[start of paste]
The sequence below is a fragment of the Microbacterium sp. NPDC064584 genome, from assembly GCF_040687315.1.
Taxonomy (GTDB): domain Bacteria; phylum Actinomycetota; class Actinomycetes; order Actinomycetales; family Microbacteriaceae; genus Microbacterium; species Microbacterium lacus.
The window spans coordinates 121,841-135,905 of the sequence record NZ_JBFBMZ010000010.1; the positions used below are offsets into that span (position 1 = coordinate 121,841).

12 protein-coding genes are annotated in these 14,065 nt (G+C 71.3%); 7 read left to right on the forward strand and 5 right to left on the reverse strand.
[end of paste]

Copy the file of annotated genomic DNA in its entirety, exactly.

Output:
The sequence below is a fragment of the Microbacterium sp. NPDC064584 genome, from assembly GCF_040687315.1.
Taxonomy (GTDB): domain Bacteria; phylum Actinomycetota; class Actinomycetes; order Actinomycetales; family Microbacteriaceae; genus Microbacterium; species Microbacterium lacus.
The window spans coordinates 121,841-135,905 of the sequence record NZ_JBFBMZ010000010.1; the positions used below are offsets into that span (position 1 = coordinate 121,841).

12 protein-coding genes are annotated in these 14,065 nt (G+C 71.3%); 7 read left to right on the forward strand and 5 right to left on the reverse strand.